When I was a much younger, strapping single lad, I learned an important lesson in the eternal quest to get lucky with the ladies on a Friday night; having a few of my platonic girlfriends along greatly increased my chances of success! Upon comparing notes with my buddies, we quickly figured out that a tried and true principle from the world of finance was at work in the bars of Hillsborough Street – it takes money to make money.
The more “money” you have around you, the more money you’ll attract and thus increase your chances of success. This principle not only works in finance and dating, it also works in college athletics and NC State AD Debbie Yow said as much in a presentation to the Board of Trustees last week.
StateFans Nation readers have mixed reactions to Yow’s stewardship of the men’s basketball coaching search, with the infamous email to Wolfpack Club members and then the Gary Williams incident taking center stage. Regardless of how you feel about either of those incidents, Yow’s presentation to the Trustees was spot on in its assessment of where the NC State athletics budget stands in relation to the funding needed for an athletic program that is more successful overall. You can join the conversation about Yow’s presentation in this thread on our forums.
To recap, NC State currently ranks 11th out of the 12 ACC schools per sport expenditures with a budget of approximately $55 million for 2011-2012. According to data from the US Department of Education’s Equity in Athletics website, for the year ending June 30, 2010 NC State brought in $50,335,991 in total revenues against $47,180,081 in total expenses. This budget brought us an athletic program that ranked 89th in the Learfield Sports Directors’ Cup standings for 2009-2010, the lowest ranking of any ACC school. (For the sake of clarity, it should be noted that these figures are operating budget and do not include scholarship funding, which is what the Wolfpack Club provides.)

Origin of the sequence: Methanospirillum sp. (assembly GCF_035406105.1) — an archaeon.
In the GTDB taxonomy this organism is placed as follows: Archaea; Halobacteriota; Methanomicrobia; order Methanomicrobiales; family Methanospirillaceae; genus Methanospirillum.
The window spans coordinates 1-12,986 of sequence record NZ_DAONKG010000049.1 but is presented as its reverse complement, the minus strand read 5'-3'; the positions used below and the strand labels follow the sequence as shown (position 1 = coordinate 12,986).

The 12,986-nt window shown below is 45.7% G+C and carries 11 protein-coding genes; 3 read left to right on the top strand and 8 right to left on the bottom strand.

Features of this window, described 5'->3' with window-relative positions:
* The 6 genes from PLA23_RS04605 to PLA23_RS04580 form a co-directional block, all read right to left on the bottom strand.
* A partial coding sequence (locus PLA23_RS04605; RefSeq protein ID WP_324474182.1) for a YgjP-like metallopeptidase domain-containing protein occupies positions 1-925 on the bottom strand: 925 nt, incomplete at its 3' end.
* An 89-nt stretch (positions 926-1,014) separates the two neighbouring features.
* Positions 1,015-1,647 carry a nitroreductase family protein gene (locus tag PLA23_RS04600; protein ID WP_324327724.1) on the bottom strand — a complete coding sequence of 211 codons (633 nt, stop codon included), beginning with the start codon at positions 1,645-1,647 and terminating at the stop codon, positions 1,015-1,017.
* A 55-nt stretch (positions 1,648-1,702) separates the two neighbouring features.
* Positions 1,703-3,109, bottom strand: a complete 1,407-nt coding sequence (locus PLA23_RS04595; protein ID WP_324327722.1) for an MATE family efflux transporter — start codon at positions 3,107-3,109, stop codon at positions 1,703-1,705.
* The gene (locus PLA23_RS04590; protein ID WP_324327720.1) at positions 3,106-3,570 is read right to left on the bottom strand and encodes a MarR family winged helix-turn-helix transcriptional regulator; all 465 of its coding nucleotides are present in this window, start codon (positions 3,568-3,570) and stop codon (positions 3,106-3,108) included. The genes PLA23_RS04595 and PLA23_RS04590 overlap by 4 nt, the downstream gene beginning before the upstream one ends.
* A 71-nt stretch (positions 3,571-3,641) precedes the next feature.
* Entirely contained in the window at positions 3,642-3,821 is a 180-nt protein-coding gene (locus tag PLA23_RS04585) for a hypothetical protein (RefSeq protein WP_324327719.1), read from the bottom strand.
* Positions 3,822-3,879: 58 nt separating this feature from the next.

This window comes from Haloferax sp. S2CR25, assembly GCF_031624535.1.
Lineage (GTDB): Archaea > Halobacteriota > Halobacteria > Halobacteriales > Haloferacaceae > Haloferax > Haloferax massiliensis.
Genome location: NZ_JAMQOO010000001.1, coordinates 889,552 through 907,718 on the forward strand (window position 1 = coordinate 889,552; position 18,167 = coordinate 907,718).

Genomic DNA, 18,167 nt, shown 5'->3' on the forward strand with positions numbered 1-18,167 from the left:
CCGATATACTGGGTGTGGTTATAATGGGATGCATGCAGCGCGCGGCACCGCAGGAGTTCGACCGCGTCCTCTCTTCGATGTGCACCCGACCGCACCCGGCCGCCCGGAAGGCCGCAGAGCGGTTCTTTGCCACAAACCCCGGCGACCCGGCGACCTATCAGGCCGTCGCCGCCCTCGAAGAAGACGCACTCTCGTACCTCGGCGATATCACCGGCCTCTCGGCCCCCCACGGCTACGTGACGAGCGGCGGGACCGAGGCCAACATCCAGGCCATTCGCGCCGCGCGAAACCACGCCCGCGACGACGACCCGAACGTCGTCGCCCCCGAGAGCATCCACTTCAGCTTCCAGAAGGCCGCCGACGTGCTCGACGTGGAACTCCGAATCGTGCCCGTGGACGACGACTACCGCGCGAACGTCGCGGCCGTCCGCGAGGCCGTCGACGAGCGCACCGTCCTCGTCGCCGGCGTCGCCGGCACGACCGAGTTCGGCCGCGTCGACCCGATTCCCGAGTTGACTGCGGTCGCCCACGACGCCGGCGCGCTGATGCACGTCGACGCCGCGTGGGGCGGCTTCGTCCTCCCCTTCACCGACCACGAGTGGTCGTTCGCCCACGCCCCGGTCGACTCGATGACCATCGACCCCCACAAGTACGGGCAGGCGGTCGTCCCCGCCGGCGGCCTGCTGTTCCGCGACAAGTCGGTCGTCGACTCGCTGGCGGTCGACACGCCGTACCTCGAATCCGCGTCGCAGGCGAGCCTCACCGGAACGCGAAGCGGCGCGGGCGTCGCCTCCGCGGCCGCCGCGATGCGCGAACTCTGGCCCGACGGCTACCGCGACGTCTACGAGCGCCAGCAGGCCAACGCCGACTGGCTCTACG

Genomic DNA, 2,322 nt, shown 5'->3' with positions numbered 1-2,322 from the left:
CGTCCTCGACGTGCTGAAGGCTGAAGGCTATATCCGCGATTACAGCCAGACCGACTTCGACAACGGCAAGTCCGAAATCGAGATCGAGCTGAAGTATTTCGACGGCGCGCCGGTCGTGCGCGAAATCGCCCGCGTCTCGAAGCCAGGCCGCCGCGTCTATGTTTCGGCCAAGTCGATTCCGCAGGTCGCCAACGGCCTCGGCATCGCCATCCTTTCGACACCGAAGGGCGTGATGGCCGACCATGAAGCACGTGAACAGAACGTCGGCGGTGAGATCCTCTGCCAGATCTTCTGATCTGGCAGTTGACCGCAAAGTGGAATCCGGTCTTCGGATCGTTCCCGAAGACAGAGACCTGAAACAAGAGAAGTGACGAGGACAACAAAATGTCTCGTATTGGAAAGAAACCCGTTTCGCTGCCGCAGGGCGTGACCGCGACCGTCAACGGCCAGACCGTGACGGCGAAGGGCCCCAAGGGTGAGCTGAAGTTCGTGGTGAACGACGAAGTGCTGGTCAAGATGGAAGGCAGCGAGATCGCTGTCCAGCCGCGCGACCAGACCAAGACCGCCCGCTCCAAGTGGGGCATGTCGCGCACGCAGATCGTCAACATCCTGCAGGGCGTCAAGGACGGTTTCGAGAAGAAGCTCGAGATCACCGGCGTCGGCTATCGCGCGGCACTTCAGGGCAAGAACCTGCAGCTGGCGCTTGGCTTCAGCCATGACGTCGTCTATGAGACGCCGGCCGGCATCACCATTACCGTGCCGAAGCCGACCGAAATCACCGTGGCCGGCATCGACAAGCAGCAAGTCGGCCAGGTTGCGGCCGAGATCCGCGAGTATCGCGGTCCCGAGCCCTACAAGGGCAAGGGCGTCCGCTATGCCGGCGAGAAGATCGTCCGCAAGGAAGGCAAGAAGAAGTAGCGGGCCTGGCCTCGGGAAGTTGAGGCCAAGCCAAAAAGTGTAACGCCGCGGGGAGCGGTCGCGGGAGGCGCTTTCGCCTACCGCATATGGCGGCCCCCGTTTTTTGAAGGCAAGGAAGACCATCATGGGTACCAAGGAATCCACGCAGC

Contrast that with Stanford University, who has revenues and expenses of $81 million and has won the Director’s Cup for the most successful overall athletic program for umpteen years running. And just because we all care about the comparison (whether we admit it or not) Dark Blue spent about $68 million and Light Blue spent $67 million. And both of those schools finished in the Top 10 of the Directors’ Cup rankings.
When you look at this data, you always want to compare apples to apples, so I used the Equity in Athletics website to pull the budget data for public universities with an undergraduate enrollment of at least 20,000. Of those 36 institutions, I stopped counting when I got to 14 schools with a larger athletic budget than NC State. This athletic funding directly affects athletic competitiveness. Just as a hypothetical example, more funding might allow the Wolfpack baseball team to charter a flight to somewhere like Clemson, that they may ride a bus to now, thus arriving more rested for the game. (Again, it’s a hypothetical, for all I know, the baseball team flies everywhere outside the Triangle.)
Of course, if you’re going to point out a problem and be willing to confront it, you also have to propose solutions. Debbie Yow floated several potential ideas by the Board of Trustees to increase athletic revenues. These ideas range from increased parking fees, to a new apparel contract for all sports, to increased student fees, which are currently seventh out of eight public universities in the ACC. Any one of Yow’s ideas will no doubt have detractors. For example, I would not be nuts about an increase to the football parking fees. But that’s not the point, you must give Debbie Yow credit for confronting the problem in a public manner and coming up with ideas to fix it. If my parking fees increase, but I see both improved results and accountability, that pill becomes much easier to swallow.
Clearly, there are more factors than money in having national athletic success. Butler has an athletic budget of approximately $12 million and has now been to two straight Final Fours in men’s basketball. By the same token, money will not guarantee success. Indiana spent in the same neighborhood as both Dark Blue and Light Blue and ranked a whopping 43rd in the Directors’ Cup standings.
The financial investment MUST be met with a change in culture where mediocrity is not tolerated. As has been well documented on this website, previous persons in NC State athletic leadership with a distinct resemblance to Jed Clampett did tolerate mediocrity and worse. From what we’ve seen so far out of Debbie Yow, I think it’s safe to say that the culture of Wolfpack athletics is starting to change, and not a moment too soon.
College athletics is big business and I give Debbie Yow credit for publicly treating it as such. Hopefully, NC State can increase our athletic revenues and in turn, provide the funding for championship teams to match our championship hungry fanbase. Unless we get some more girls to go with us to Champions Bar and Grill, we’re going to keep on striking out.